Hong Kong criticizes handling of Manila hostage crisis

HONG KONG Mon Aug 23, 2010 12:02pm EDT

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HONG KONG (Reuters) - Hong Kong's leader Donald Tsang criticized the handling of a hostage crisis in the Philippine capital on Monday in which seven Hong Kong tourists were killed after police commandos stormed the bus they were held in for more than 10 hours.

A gunman, identified as 55-year-old ex-police captain Rolando Mendoza who was armed with an M-16 assault rifle, held 15 tourists hostage on a wide road in Manila's biggest park in the morning.

Two more hostages were seriously wounded.

"It is most regrettable," said Tsang who appeared close to tears during a press conference. "The way it was handled, particularly the outcome, I find is disappointing," said Tsang.

Others in Hong Kong reacted with shock and some anger after what appeared to an ineffective rescue operation, with thousands glued to their television sets as live footage of the hostage drama played on local television for much of the day.

Such hostage incidents are extremely rare for residents of the financial hub and former British colony that returned to Chinese rule in 1997.

Police commandos could be seen breaking the windows of the bus minutes after a series of gunshots were heard and the driver of the bus was seen running to safety.

The commandos then struggled repeatedly to smash their way into the bus for over half an hour. As they did so, further gunshots could be heard, causing the officers to duck down and take cover. After around an hour the gunman was eventually killed and the hostages freed.

"It's a tragedy and a farce," said Kevin Chan, a Hong Kong resident. "Why did it take them so long to get into the bus? They're not well disciplined and trained. Are they crazy?"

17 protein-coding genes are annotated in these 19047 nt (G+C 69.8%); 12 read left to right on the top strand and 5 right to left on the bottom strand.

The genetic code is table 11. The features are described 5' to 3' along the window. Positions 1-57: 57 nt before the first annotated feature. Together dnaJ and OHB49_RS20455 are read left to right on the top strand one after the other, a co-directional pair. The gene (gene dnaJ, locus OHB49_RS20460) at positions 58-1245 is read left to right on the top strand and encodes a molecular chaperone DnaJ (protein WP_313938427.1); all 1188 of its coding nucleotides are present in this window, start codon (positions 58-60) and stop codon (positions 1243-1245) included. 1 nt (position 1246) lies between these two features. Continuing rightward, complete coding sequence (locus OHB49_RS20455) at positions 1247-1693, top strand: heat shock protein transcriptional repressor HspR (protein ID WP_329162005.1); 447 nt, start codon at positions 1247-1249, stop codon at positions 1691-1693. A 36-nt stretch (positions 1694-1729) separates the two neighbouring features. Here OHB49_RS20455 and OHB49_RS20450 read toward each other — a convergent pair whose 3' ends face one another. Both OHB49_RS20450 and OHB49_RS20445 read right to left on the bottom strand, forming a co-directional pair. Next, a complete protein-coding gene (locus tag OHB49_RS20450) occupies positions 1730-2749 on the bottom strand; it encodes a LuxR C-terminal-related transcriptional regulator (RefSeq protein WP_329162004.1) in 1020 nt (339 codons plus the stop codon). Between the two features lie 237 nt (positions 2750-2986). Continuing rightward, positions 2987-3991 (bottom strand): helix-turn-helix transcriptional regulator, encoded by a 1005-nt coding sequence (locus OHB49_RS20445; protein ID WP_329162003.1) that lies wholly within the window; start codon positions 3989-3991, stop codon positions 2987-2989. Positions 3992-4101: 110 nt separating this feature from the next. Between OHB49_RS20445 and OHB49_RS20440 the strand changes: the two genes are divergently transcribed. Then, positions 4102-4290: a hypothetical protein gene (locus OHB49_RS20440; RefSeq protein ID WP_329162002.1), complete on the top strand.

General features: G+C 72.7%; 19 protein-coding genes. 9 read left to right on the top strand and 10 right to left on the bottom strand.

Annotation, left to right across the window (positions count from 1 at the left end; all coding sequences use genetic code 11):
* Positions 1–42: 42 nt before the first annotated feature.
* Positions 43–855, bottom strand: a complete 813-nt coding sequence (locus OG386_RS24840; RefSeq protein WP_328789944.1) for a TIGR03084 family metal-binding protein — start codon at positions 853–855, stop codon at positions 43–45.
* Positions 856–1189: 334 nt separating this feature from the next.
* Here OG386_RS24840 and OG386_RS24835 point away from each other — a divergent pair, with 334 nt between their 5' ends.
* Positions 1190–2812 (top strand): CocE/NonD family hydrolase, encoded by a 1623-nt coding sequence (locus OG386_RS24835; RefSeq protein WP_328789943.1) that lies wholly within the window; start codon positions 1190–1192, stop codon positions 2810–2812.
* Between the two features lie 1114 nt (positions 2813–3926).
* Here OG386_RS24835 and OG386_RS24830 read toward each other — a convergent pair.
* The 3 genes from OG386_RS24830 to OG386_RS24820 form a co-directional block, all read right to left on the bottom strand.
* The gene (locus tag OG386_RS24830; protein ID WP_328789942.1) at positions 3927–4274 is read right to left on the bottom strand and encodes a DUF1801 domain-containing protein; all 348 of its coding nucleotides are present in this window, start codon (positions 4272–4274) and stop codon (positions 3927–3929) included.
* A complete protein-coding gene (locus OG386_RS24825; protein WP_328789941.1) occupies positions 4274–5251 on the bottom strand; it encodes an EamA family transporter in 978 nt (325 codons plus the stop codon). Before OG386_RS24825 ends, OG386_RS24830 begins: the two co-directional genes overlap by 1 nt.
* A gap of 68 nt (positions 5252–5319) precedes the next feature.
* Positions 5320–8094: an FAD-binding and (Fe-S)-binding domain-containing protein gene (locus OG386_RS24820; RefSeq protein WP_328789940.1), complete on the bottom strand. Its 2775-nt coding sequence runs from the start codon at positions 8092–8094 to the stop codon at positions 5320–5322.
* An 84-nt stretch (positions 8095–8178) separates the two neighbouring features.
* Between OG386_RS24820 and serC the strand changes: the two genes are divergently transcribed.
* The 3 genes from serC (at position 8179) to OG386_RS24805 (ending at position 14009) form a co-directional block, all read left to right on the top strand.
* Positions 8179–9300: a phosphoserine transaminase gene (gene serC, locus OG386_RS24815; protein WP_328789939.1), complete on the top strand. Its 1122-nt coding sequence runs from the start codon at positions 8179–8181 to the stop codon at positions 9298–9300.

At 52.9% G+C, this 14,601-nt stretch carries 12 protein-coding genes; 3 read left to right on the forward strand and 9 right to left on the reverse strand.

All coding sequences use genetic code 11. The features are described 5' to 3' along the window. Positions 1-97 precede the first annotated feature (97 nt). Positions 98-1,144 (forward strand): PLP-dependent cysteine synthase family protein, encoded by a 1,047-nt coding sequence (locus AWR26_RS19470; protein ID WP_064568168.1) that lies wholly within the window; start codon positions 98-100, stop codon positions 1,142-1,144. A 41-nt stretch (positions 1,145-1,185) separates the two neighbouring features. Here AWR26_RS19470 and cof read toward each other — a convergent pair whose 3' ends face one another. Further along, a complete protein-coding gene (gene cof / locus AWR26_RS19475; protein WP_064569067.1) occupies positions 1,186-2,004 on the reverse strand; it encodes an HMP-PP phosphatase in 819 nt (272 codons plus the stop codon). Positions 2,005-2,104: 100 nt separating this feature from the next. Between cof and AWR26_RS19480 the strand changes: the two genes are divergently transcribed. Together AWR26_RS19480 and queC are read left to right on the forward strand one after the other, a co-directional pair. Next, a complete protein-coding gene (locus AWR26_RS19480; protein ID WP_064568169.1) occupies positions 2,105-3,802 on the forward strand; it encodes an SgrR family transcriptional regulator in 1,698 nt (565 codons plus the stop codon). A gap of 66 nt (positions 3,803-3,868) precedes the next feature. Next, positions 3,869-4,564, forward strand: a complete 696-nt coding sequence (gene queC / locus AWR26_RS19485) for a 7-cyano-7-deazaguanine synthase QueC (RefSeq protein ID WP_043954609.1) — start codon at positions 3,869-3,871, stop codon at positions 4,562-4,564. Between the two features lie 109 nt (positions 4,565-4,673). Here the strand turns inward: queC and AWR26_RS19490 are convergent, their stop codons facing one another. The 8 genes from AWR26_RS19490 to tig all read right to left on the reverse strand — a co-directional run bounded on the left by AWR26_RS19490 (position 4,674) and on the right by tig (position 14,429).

Another Hong Kong resident Sunny Ho said things could have been handled through calmer negotiations rather than brute force.

"It's really tragic, the Philippine police and government are totally incompetent. The government should have agreed to the request of the gunman and rescued the people first!" Ho said.

A batch of hostages including three children were earlier freed. "I hope the Philippines government can give me a full account of what happened," Tsang said.

(Reporting by James Pomfret; Editing by Sanjeev Miglani)

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Comments (3)
PetiteZ wrote:
According to the live broadcast,it is so obivious that the gunman was killed by himself rather than killed by police commandos !!

Stupid Philippine police !

Aug 24, 2010 2:56am EDT  --  Report as abuse
Prof_dave wrote:
I’m a Filipino, we’re sorry for what happened, nobody wants it. i would just like to correct the above statement, the gunman was killed by the policemen it has been confirmed by the media and was proven based on the autopsy. the policemen tried their very best, but i must admit they lack proper training and equipments, so please don’t call them stupid. they risk their lives trying to save and prevent casualties.

Aug 25, 2010 7:37am EDT  --  Report as abuse
RaphaelCHW wrote:
Did you guys see what really happened on TV? It was broaddcasted live on TV in Hong Kong and your police was acting worse than laymen. I really can’t see how they risked their lives. They were just hiding behind a car. What’s more, isn’t it sheer stupidity not to prepare masks before they threw in the tear gas? Any planning beforehand? Any brain?

Most of us in Hong Kong don’t feel any remorse from the Filipino. We only see Filipinos taking pictures before the tourist bus with happy faces after the incident treating this like a joyous event. Do you think this is a festival? A new tourist attraction? People died unnecessarily. Please respect lives.

Aug 25, 2010 11:04am EDT  --  Report as abuse
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